April 12 is recognized nationwide as Equal Pay Day. It symbolizes how much extra in the new year women work to earn what men earned in the previous year.
This difference in earnings is known as the pay gap.
In addition to gender, factors like race and ethnicity, parental status and LGBTQ identity also contribute to the pay gap. For this reason, there are significant pay disparities among women of different identity groups as well.
Mom’s Equal Pay Day can be “celebrated” on June 4, Black Women’s Equal Pay Day on July 28 and Latina Equal Pay Day doesn’t occur until October 15. In other words, it takes seven to 10 months into the year for black and Latina women to catch up to what non-Hispanic, White men earned the previous year.
Sign Up and Save
Get six months of free digital access to The Olympian
This year, between April 5 and April 14, the cities of Tumwater, Olympia and Lacey as well as Thurston County will recognize Equal Pay Day through proclamations, signifying that pay equity is a priority.
According to the U.S. Census, the median earnings for Thurston County males who work full-time, year round is $56,101 versus females whose median earnings are $44,842 for full-time, year round work.
Further, when YWCA Olympia’s advocacy committee began researching this issue, it was shocked to find out that the pay gap is significantly wider in Thurston County than it is nationally. Women in Thurston County who work full time, year round earn 68 cents for every one dollar earned by their male counterparts. This figure is nearly 10 cents less than the unacceptable national average of 77 cents on the dollar.
If we continue with business as usual, women won’t reach pay equity until 2071. In other words, if we do nothing and allow time to mitigate and equalize this challenge, it will take 55 more years to close the pay gap. This is a significant challenge that deserves attention from our community.
While it is a commonly held misconception that the pay gap can be chalked up to personal life choices, research shows that unconscious bias, discrimination and gender stereotyping are the primary causes. These hurdles show up in school and in the workplace not only limiting women’s advancement but also diminishing their human capital at the onset of their career. One way that this occurs is through gendered social penalties that “track” women away from certain degrees and professions.
As early as middle school, young women report experiencing stereotype threats and developing false beliefs about women’s aptitude in science, technology, engineering and math (STEM). As a result, fewer women pursue advanced STEM classes in high schools, degree programs in college and STEM careers.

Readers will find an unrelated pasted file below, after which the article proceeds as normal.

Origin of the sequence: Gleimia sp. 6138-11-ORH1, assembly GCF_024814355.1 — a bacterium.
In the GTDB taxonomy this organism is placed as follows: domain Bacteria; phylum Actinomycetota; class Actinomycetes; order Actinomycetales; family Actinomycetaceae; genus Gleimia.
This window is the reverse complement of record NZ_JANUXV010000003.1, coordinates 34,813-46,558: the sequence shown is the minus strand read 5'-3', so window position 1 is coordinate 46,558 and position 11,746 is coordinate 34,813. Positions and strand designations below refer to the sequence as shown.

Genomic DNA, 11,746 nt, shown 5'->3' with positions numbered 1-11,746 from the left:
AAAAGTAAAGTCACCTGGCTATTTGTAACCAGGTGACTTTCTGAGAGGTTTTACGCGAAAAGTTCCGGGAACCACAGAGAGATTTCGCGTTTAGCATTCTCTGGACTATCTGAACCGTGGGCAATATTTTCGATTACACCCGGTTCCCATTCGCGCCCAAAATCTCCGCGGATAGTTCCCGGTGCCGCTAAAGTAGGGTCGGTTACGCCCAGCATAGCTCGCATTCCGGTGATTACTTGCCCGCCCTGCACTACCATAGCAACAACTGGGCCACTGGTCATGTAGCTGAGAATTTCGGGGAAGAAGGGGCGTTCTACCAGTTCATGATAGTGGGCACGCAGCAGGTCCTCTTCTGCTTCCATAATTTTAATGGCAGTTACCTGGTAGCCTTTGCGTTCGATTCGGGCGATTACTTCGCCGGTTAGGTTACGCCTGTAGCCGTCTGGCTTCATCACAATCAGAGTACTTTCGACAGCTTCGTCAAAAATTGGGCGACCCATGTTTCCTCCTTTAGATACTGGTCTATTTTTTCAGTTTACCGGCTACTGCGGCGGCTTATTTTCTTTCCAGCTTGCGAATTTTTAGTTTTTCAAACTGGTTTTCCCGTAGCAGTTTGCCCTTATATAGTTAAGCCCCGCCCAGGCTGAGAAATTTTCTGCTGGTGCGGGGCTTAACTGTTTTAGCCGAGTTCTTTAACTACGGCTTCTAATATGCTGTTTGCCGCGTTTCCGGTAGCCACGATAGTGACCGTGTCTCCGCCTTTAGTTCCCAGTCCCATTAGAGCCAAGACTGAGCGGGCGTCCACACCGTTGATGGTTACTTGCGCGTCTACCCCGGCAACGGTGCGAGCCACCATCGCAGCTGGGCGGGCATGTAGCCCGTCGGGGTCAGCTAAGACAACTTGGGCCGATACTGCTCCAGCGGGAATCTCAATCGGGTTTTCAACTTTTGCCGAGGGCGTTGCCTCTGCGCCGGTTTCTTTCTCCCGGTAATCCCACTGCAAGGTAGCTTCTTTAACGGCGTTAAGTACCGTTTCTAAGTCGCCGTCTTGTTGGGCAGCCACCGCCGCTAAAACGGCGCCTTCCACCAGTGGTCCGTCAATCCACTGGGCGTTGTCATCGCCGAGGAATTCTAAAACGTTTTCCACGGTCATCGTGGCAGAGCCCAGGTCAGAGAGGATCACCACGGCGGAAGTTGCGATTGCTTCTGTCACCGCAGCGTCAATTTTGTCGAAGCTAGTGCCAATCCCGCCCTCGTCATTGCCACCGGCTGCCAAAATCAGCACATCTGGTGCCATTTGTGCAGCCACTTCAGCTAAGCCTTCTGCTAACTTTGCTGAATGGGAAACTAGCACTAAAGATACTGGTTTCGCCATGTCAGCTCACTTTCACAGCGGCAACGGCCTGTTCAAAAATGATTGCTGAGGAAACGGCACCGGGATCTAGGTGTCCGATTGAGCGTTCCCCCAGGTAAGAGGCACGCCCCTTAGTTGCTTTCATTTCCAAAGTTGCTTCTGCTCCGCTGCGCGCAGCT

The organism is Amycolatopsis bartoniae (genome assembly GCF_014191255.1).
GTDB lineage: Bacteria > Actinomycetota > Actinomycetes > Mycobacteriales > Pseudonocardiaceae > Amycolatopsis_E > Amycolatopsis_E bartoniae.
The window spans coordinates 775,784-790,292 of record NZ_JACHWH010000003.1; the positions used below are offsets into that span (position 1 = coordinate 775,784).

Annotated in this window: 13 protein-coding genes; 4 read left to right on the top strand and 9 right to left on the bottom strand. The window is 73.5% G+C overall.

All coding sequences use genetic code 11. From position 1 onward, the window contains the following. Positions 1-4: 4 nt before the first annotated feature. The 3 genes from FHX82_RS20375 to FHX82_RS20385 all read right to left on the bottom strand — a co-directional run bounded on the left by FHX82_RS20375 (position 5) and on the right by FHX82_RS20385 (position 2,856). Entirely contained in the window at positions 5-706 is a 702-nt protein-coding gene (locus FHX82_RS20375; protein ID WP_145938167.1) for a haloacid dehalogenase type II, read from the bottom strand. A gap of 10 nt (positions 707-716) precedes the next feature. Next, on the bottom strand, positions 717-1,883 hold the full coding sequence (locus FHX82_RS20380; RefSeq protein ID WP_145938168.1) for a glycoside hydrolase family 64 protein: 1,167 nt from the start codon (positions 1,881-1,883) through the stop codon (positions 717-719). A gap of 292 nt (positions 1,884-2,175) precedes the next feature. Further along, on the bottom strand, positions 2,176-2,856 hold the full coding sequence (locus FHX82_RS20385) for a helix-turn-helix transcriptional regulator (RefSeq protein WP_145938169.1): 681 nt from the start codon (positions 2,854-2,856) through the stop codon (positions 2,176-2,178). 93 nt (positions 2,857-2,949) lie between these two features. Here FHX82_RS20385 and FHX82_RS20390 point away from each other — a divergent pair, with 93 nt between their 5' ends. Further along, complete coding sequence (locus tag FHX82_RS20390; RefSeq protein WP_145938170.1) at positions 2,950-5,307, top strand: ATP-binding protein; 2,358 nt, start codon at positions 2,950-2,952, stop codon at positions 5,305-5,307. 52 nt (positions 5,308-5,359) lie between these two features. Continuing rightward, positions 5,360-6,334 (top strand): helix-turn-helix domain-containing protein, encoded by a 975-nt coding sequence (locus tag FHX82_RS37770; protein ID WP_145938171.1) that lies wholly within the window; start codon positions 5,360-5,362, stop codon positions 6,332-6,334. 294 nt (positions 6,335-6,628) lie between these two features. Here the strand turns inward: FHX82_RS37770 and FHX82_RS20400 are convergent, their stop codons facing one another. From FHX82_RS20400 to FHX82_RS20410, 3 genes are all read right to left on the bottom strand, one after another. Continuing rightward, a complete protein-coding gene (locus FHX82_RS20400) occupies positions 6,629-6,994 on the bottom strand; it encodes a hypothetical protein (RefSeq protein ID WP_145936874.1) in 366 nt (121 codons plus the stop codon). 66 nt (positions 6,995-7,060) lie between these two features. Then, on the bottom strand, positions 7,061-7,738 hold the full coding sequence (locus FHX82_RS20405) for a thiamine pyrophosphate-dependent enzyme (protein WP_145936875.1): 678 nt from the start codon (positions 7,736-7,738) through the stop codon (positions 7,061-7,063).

While STEM provides one example, unconscious bias, discrimination and gender stereotyping influence women’s pay trajectory across venues and result in numerous obstacles.
As noted, gender segregation shows up in higher education with women being underrepresented in high-paying majors. Occupational segregation is pervasive with women being clustered in low-paying jobs and sectors. Female entrepreneurs earn less and receive less funding support relative to male entrepreneurs. Women are underrepresented in senior management. Women executives earn less than male executives.
Biased hiring, lack of wage transparency, inequitable performance evaluations and the motherhood penalty also contribute to inequitable opportunity and unequal pay for women.
On Equal Pay Day, YWCA Olympia will launch The Workplace Equity Initiative (WEI), inviting employers and institutions to lead the WEI to a more prosperous community for all. The initiative will help employers implement one or more of thirty-three proven strategies for eliminating the pay gap, many of which are simple, low to no cost modifications to standard policies such as applicant screening practices and workplace flexibility policies.
With the tools and knowledge to be successful, Thurston County employers have an incredible opportunity to lead by example, lead the WEI to a more prosperous and equitable community and for all and support Thurston County in becoming a leader among neighboring localities that have yet to achieve pay equity.
In honor of Equal Pay Day let us resolve to eliminate the pay gap and be a county that works for everyone.
Hillary Soens, a member of the 2016 Olympian Board of Contributors, is CEO of YWCA Olympia and an Olympia resident. She can be reached at email@example.com